I like cartoons. I’m not alone. Robin Williams has this same addiction. The more ridiculous the better, in fact!
When I was a kid, we got a channel and a half of television, so we were rather restricted on the varieties of Saturday morning fare. I watched Scooby Doo, of course, and Speed Buggy. Also, Captain Caveman, and the Superfriends. I vividly remember Schoolhouse Rock (minute-long introductions to history, math, grammar, etc.) and can even sing most of the songs. Truly ridiculous cartoons didn’t exist then.
Then I had a break, for about fifteen years, when I grew up (a little bit) and graduated from a couple schools, and finally had sons.
I admit it. I watched cartoons with them. I had to make sure they weren’t getting into anything awful, right?
Cartoons had changed from the time I was young. I remember the first time I saw my son watching SpongeBob Squarepants. It must have been 1998 or so. He was at his grandparents’ house, and I thought they were out of their minds for letting them watch this show. I mean, come on! SpongeBob? Squarepants? I watched a couple episodes and quickly saw the ridiculous anarchy that Stephen Hillenburg produced. It was like a Jerry Lewis movie, where the main character was charmingly ridiculous, only he was a sponge, and he wore square pants. It struck me almost immediately as funny, and just surreal enough for me to enjoy: A grouchy bicycle-riding octopus who lives inside an Easter Island head. The inhabitants of Bikini Bottom (hee!) have snails and worms as pets. Undersea nails meow, by the way. SpongeBob’s snail is named… wait for it… Gary. I know, right? Hilarious! OK. Hillenburg’s sense of humor isn’t for everyone. My point is, I enjoyed it. I’d never seen anything like it. Rugrats was ok. The kids looked creepy. Seeing the world through infants’ eyes was interesting and occasionally comical, but certainly not surreal.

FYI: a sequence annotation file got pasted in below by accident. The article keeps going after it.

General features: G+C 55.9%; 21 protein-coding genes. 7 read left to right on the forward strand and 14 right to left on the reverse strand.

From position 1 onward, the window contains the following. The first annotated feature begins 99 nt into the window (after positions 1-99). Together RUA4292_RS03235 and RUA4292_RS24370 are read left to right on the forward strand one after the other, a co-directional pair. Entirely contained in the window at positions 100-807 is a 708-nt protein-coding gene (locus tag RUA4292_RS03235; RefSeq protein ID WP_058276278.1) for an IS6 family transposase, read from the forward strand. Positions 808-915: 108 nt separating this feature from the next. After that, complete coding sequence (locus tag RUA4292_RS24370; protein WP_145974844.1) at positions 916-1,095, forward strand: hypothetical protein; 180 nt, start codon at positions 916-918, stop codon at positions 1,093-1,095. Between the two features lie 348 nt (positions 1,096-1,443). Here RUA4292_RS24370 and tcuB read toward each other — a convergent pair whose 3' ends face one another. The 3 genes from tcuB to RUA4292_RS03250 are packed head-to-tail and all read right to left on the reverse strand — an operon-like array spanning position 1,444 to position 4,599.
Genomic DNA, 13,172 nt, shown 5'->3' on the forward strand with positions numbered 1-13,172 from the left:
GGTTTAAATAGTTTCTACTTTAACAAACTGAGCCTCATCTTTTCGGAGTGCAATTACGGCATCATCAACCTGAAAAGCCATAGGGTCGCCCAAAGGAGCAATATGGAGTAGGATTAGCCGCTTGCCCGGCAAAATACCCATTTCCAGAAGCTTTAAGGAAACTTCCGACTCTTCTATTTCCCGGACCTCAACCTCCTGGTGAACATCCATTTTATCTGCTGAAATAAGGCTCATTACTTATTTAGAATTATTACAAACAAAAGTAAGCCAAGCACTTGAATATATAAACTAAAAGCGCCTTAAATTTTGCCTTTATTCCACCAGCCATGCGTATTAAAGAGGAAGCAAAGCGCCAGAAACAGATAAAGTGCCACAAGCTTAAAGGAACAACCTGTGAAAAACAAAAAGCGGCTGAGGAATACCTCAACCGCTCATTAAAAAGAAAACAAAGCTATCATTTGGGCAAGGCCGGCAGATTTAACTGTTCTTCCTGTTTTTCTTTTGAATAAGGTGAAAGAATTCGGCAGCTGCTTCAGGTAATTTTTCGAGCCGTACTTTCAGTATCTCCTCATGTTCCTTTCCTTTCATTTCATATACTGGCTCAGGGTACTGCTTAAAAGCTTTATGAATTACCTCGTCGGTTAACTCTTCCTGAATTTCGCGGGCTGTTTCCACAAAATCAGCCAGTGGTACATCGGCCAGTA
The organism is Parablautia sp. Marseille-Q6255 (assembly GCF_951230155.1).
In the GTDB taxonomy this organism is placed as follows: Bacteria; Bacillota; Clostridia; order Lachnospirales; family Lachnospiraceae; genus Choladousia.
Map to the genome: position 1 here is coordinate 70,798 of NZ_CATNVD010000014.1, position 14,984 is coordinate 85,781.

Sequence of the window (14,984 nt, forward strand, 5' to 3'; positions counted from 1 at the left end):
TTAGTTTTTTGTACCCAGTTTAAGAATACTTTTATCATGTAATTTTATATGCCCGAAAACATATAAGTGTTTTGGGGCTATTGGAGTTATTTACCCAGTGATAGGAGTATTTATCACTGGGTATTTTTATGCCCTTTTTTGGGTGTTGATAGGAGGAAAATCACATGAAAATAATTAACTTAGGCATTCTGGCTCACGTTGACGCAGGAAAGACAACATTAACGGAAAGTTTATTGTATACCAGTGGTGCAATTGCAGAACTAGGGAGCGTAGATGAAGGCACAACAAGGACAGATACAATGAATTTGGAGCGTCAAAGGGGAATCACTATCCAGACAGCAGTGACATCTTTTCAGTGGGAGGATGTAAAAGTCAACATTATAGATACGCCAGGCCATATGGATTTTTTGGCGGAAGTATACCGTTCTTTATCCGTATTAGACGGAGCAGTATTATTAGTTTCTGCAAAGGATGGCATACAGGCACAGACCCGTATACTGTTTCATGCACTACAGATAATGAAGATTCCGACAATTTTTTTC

Enjoy this bit with Tiny Tim (yes, THE Tiny Tim) singing to a SpongeBob episode. In case you’ve never, EVER seen him before. Just a bit more surreal, for those of us who don’t get enough.
Ed, Edd and Eddy was vaguely based on three best friends, the muscle-bound idiot, the brainiac, and the devious schemer… each named Ed, of course. Judi hated this show, and I tolerated it. What I liked is the eccentric neighbors: Ed’s truly evil kid sister, The mostly-insane neighbor Rolf, from an unknown European land, and of Course, Johnny Two-By-Four and his best friend plank, a piece of wood with a smiley face drawn on him. My kids still occasionally greet one another with the line “That’s My Horse!”, taken directly from this show, even though, to my knowledge, the show has been off the air for a number of years.
My most favoritest cartoon, though, was probably Foster’s Home for Imaginary Friends, where imaginary friends, who were given up by their older “creators”, lived in a creepy old mansion waiting to be adopted. By far the most odd, and by far my favorite, of these Imaginary friends, was called Cheese. He is your annoying three-year old brother, only yellow, with a head on hinges.
We still call my son Alex “FredFredBurger,” after a green underworld elephant in the show “Grim Adventures of Billy and Mandy.” Don’t ask why. Explaining isn’t worth the time. Neither is the video, really. But if you wanna watch, go ahead.
To add to my pathological cartoon addiction, I am also a “voice watcher.” I know who has done which voices in which cartoons. It’s an awful habit that I’ve passed on to my kids. I know that Casey Kasem did the voice of Shaggy, for example; still does, at least for the movies. And Frank Welker does animal voices, and has for 30 years. The classic voice performers Mel Blanc and June Foray are my vocal heroes.
And that’s all I have to say on the subject right now. I hope I haven’t warped my kids too much.